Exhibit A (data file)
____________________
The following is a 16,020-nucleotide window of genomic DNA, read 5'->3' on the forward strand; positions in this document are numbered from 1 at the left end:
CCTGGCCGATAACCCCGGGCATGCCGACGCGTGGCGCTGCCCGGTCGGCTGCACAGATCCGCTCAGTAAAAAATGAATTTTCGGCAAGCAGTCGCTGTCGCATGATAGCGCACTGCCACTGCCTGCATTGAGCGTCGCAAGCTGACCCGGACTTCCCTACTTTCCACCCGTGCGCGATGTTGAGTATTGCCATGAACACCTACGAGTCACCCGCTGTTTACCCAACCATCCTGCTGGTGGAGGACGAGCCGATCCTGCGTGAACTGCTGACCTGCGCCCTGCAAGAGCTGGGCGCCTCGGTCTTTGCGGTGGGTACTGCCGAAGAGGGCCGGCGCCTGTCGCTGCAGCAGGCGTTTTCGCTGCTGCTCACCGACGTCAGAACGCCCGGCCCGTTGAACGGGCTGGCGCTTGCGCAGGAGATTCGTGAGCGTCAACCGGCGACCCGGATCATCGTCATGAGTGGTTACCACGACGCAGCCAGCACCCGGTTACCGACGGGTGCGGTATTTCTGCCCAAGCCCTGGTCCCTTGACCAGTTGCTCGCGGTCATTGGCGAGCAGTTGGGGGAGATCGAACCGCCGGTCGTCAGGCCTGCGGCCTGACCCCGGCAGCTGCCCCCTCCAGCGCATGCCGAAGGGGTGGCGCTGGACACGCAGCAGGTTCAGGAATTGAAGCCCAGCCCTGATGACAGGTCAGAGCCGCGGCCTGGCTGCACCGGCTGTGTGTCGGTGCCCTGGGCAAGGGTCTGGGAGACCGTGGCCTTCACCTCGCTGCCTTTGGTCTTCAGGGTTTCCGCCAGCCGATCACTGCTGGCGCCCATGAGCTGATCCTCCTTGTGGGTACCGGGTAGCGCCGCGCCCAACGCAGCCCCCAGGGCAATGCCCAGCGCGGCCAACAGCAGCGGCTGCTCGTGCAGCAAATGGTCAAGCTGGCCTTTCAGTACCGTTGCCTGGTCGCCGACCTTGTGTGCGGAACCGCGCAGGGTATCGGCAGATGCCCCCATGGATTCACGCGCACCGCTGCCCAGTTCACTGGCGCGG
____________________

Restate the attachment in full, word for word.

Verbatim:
The following is a 16,020-nucleotide window of genomic DNA, read 5'->3' on the forward strand; positions in this document are numbered from 1 at the left end:
CCTGGCCGATAACCCCGGGCATGCCGACGCGTGGCGCTGCCCGGTCGGCTGCACAGATCCGCTCAGTAAAAAATGAATTTTCGGCAAGCAGTCGCTGTCGCATGATAGCGCACTGCCACTGCCTGCATTGAGCGTCGCAAGCTGACCCGGACTTCCCTACTTTCCACCCGTGCGCGATGTTGAGTATTGCCATGAACACCTACGAGTCACCCGCTGTTTACCCAACCATCCTGCTGGTGGAGGACGAGCCGATCCTGCGTGAACTGCTGACCTGCGCCCTGCAAGAGCTGGGCGCCTCGGTCTTTGCGGTGGGTACTGCCGAAGAGGGCCGGCGCCTGTCGCTGCAGCAGGCGTTTTCGCTGCTGCTCACCGACGTCAGAACGCCCGGCCCGTTGAACGGGCTGGCGCTTGCGCAGGAGATTCGTGAGCGTCAACCGGCGACCCGGATCATCGTCATGAGTGGTTACCACGACGCAGCCAGCACCCGGTTACCGACGGGTGCGGTATTTCTGCCCAAGCCCTGGTCCCTTGACCAGTTGCTCGCGGTCATTGGCGAGCAGTTGGGGGAGATCGAACCGCCGGTCGTCAGGCCTGCGGCCTGACCCCGGCAGCTGCCCCCTCCAGCGCATGCCGAAGGGGTGGCGCTGGACACGCAGCAGGTTCAGGAATTGAAGCCCAGCCCTGATGACAGGTCAGAGCCGCGGCCTGGCTGCACCGGCTGTGTGTCGGTGCCCTGGGCAAGGGTCTGGGAGACCGTGGCCTTCACCTCGCTGCCTTTGGTCTTCAGGGTTTCCGCCAGCCGATCACTGCTGGCGCCCATGAGCTGATCCTCCTTGTGGGTACCGGGTAGCGCCGCGCCCAACGCAGCCCCCAGGGCAATGCCCAGCGCGGCCAACAGCAGCGGCTGCTCGTGCAGCAAATGGTCAAGCTGGCCTTTCAGTACCGTTGCCTGGTCGCCGACCTTGTGTGCGGAACCGCGCAGGGTATCGGCAGATGCCCCCATGGATTCACGCGCACCGCTGCCCAGTTCACTGGCGCGG